Anna Lee, CEO of Flybuys, is of the same mindset, citing one of her favourite books Outliers by Malcolm Gladwell. “The key takeaway of Outliers is no one is born gifted or lucky,” explained Lee. “If you practise enough, and you subject yourself to the right training in the right conditions, you will excel. I love this because people often think that success or an exceptional career is not in your hands – like it’s someone else’s job, some sort of external force, or you were ‘born lucky’. But this book proves the opposite: if you just put your mind to it and apply yourself, then you’ll have success. It also shows that these supposedly gifted people, that are famous and hugely successful, aren’t ‘gifted’, they just put the 10,000 hours of practice in to be that way.”



The most successful women have learned that it’s imperative to enjoy what you do – otherwise, what’s the point? Jane McNally, CEO of CAMILLA, loves her work and has created an environment where her team does too. “Too many people take themselves and their work far too seriously,” she explained. “That can lead to fearful thinking and unnecessary stress. I like to remind the team that we’re not saving lives, we’re making frocks and, whilst great fashion certainly makes people’s lives happier and more colourful, no one’s life is on the line. It’s okay to make the odd mistake and learn from it. I love what I do and I want to create an environment where people feel natural, friendly and easy with one another. It’s so important to have fun at work; most people would say there’s a lot of laughter around the CAMILLA office.”



While none of the women had any major regrets, some admitted to wishing they had looked after their health a little more, including Soneva Group’s co-founder and creative director, Eva Malmström Shivdasani. “I was very careless when I was young. I didn’t drink enough water, lived on chocolate, and I really did not take good care of myself. I regret that now. Now I am much more careful and try to eat more healthily, avoiding sugar and dairy. At our Soneva resorts, we use alternative sugars and serve mostly plant-based food. It’s impossible to taste the difference between dairy-based blue cheese and our plant-based one. We buy a lot of produce from Australia, as it is the only country where one can trust that the product isn’t genetically modified or, at the very least, told when it is, so one can avoid it. Now I only eat organic food, use only organic beauty products and I don’t even have a mobile phone. I never had one, so I don’t miss it.”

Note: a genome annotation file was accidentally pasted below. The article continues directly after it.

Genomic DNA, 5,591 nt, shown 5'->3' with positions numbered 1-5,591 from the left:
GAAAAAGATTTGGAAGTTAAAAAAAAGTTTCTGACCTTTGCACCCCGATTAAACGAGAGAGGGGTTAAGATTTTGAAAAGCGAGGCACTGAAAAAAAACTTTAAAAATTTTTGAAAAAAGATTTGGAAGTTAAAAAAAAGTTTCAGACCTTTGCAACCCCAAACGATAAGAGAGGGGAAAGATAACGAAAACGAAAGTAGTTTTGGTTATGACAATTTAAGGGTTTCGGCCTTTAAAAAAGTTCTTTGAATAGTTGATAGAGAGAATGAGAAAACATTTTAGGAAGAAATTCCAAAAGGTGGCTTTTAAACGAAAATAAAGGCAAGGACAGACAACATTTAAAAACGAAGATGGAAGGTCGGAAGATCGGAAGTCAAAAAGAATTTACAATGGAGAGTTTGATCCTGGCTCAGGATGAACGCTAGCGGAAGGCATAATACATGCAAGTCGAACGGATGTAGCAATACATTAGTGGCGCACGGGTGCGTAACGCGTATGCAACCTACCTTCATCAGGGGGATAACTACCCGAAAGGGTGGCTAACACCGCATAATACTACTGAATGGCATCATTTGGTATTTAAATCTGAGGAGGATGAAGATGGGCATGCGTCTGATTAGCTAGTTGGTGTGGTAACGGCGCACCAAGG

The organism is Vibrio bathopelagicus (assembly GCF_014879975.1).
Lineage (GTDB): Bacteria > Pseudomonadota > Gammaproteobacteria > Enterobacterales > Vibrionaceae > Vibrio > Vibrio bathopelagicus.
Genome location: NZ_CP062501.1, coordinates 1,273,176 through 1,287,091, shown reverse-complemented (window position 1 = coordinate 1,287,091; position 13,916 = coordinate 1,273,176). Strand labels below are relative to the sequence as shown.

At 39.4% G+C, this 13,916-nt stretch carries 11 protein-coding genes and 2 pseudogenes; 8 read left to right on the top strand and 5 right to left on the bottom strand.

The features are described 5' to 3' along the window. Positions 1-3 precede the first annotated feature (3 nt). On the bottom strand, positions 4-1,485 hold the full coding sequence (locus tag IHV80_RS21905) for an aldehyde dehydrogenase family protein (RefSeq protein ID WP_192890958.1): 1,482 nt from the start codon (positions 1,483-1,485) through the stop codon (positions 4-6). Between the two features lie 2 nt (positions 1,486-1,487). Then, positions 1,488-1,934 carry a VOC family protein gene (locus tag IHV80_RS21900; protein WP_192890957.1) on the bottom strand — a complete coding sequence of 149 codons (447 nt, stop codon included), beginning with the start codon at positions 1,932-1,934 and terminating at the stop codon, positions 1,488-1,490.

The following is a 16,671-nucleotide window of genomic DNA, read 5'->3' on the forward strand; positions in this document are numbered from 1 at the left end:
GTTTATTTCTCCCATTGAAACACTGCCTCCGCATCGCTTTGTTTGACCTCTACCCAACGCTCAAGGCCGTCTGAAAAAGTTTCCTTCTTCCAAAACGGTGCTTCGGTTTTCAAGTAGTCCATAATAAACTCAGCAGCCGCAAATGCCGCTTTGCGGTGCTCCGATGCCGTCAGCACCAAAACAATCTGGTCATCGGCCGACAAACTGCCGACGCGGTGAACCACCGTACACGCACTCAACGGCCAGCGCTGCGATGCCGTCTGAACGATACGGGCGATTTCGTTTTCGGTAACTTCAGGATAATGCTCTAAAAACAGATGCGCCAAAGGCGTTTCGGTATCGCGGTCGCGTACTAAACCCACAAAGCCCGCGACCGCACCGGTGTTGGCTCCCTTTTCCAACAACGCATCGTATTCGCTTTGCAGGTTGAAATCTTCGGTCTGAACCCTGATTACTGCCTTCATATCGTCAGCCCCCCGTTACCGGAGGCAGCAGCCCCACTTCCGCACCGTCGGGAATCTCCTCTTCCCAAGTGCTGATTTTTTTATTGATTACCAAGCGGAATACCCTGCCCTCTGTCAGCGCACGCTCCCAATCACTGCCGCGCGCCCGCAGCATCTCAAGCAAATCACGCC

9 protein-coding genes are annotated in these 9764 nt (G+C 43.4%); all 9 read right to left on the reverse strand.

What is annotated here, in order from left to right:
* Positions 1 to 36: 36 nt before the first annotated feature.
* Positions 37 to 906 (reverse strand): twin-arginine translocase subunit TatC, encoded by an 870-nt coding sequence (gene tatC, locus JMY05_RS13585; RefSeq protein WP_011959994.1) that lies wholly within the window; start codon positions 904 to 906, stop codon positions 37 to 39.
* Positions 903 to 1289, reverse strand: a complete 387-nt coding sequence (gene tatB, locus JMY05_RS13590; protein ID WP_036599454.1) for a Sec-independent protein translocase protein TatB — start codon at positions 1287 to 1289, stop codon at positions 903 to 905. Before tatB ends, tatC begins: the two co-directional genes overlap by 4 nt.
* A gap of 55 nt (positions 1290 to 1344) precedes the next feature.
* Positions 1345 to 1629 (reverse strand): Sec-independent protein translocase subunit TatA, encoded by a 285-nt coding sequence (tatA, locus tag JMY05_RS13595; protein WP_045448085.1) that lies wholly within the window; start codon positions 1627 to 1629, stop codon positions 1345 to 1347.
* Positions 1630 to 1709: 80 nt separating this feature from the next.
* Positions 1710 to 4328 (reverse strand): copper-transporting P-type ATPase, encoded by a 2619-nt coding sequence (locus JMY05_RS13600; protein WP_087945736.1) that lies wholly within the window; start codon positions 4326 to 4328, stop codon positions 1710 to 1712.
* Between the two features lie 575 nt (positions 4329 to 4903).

Happiness is a driving force in Anna Lee’s life and also the barometer by which she measures her success. “I believe you need to be happy in every aspect of your life. I don’t think you can be successful if you, hand on your heart, feel that you’re trading one aspect of your life for something else. It shouldn’t be that you’re doing a really great job at work, but your friends and family aren’t getting the best version of you. Or vice versa. It’s knowing what your priorities are, and then making sure that they’re weighted in the way that is important to you.”



Here at The Suite Collective, storytelling is our purpose, our business, our passion. Showing you the power of your story is why we exist. And there’s never been a better time to share it with the world, says Kemi Nekvapil.


“As women we’re realising we don’t have to know how to do everything and we don’t have to be connected to the right people. But if we are willing to share our stories, whatever they are – success, failure, abuse, misogyny, patriarchy, whatever it is – there are other people willing to say, ‘I stand with you, I believe you, and I’m happy to walk alongside you.’ The more women do that, we give each other permission to do it too. It’s a very exciting time.”